Essays on the Expression and Measurement of Consumer Preferences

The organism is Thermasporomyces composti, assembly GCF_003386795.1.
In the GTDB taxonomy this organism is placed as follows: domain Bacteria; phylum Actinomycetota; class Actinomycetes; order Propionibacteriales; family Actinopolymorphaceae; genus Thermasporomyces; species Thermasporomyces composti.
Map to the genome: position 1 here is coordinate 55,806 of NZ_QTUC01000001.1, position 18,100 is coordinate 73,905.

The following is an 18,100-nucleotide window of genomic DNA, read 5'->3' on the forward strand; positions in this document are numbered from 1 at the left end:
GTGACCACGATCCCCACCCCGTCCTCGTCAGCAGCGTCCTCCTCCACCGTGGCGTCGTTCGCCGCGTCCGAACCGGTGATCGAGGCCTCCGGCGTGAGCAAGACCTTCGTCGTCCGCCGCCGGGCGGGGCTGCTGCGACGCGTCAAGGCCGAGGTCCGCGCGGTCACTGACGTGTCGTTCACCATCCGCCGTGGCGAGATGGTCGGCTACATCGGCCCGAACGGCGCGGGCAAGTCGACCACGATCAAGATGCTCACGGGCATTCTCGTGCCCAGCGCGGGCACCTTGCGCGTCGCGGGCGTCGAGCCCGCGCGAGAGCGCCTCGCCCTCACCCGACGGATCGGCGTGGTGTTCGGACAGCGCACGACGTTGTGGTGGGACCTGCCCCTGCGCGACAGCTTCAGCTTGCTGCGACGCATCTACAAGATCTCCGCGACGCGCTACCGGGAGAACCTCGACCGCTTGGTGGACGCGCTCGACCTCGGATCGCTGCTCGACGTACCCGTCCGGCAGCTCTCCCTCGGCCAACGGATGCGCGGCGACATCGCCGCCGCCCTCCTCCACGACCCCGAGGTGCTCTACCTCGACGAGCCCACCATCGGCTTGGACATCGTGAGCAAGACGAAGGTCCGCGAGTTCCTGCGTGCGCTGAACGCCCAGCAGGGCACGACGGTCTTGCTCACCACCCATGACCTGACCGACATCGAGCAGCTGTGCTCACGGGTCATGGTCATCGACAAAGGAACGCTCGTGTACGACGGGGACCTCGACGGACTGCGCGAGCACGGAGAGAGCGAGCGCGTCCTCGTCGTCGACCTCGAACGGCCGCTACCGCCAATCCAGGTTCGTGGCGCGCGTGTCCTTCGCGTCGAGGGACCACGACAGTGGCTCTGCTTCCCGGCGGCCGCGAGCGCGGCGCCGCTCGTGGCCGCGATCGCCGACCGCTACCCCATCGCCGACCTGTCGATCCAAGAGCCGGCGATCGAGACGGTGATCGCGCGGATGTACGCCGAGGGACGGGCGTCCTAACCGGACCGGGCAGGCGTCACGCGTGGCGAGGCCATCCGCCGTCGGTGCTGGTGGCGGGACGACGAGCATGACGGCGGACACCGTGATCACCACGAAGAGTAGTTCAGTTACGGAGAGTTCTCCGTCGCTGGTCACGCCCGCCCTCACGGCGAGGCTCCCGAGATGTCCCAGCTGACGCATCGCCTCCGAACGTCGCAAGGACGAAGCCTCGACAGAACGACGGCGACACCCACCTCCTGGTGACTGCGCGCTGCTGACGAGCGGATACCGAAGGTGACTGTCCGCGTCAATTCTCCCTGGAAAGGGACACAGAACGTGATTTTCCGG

I present three papers that each investigate an aspect of consumer preferences. In the first paper, I document preference reversals between willingness-to-pay and choice, and find that consumers are more likely to pay more for utilitarian goods but choose hedonic goods. I show that this is due, in part, to the greater level of deliberation inherent in generating willingness-to-pay values. In the second paper, I investigate how different features of choice design can lead consumers to select greater variety. I show that consumers choose variety in relation to the number of pathways to variety available to them. Finally, in the third paper, I show that consumers allow anticipated feelings of guilt about spending money to affect their preferences. I show that consumers have standards about how they believe they ought to spend money, I develop a scale to measure anticipated spending guilt, and I validate this scale by using it to predict purchase intentions above and beyond product liking.